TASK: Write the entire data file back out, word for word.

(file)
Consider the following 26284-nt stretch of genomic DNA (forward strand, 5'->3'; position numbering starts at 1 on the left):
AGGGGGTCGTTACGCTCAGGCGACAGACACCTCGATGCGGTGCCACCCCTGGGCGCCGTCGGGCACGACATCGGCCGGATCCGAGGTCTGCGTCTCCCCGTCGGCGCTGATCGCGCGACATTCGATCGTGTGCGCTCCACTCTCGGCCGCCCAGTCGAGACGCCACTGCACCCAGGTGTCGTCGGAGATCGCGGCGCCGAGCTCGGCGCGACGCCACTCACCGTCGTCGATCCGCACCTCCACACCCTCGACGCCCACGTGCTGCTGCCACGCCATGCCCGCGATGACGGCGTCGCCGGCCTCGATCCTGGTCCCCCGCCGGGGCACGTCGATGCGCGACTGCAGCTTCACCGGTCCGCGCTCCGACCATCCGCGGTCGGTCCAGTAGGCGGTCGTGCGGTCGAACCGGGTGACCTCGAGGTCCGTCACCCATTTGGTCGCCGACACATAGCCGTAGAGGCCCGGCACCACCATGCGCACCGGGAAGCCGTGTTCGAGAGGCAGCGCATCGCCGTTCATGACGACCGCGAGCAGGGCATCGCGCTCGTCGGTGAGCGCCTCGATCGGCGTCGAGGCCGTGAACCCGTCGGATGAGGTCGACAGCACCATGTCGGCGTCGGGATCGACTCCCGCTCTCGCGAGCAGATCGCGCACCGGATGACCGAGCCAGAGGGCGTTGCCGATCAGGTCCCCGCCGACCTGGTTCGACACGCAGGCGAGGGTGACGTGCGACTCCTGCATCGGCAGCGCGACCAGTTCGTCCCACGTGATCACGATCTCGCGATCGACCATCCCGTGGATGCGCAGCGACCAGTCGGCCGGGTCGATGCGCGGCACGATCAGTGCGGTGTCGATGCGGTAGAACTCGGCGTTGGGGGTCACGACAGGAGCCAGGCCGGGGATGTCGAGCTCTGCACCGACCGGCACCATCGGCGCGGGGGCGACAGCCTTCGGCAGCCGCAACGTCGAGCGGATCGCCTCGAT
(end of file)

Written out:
Consider the following 26284-nt stretch of genomic DNA (forward strand, 5'->3'; position numbering starts at 1 on the left):
AGGGGGTCGTTACGCTCAGGCGACAGACACCTCGATGCGGTGCCACCCCTGGGCGCCGTCGGGCACGACATCGGCCGGATCCGAGGTCTGCGTCTCCCCGTCGGCGCTGATCGCGCGACATTCGATCGTGTGCGCTCCACTCTCGGCCGCCCAGTCGAGACGCCACTGCACCCAGGTGTCGTCGGAGATCGCGGCGCCGAGCTCGGCGCGACGCCACTCACCGTCGTCGATCCGCACCTCCACACCCTCGACGCCCACGTGCTGCTGCCACGCCATGCCCGCGATGACGGCGTCGCCGGCCTCGATCCTGGTCCCCCGCCGGGGCACGTCGATGCGCGACTGCAGCTTCACCGGTCCGCGCTCCGACCATCCGCGGTCGGTCCAGTAGGCGGTCGTGCGGTCGAACCGGGTGACCTCGAGGTCCGTCACCCATTTGGTCGCCGACACATAGCCGTAGAGGCCCGGCACCACCATGCGCACCGGGAAGCCGTGTTCGAGAGGCAGCGCATCGCCGTTCATGACGACCGCGAGCAGGGCATCGCGCTCGTCGGTGAGCGCCTCGATCGGCGTCGAGGCCGTGAACCCGTCGGATGAGGTCGACAGCACCATGTCGGCGTCGGGATCGACTCCCGCTCTCGCGAGCAGATCGCGCACCGGATGACCGAGCCAGAGGGCGTTGCCGATCAGGTCCCCGCCGACCTGGTTCGACACGCAGGCGAGGGTGACGTGCGACTCCTGCATCGGCAGCGCGACCAGTTCGTCCCACGTGATCACGATCTCGCGATCGACCATCCCGTGGATGCGCAGCGACCAGTCGGCCGGGTCGATGCGCGGCACGATCAGTGCGGTGTCGATGCGGTAGAACTCGGCGTTGGGGGTCACGACAGGAGCCAGGCCGGGGATGTCGAGCTCTGCACCGACCGGCACCATCGGCGCGGGGGCGACAGCCTTCGGCAGCCGCAACGTCGAGCGGATCGCCTCGAT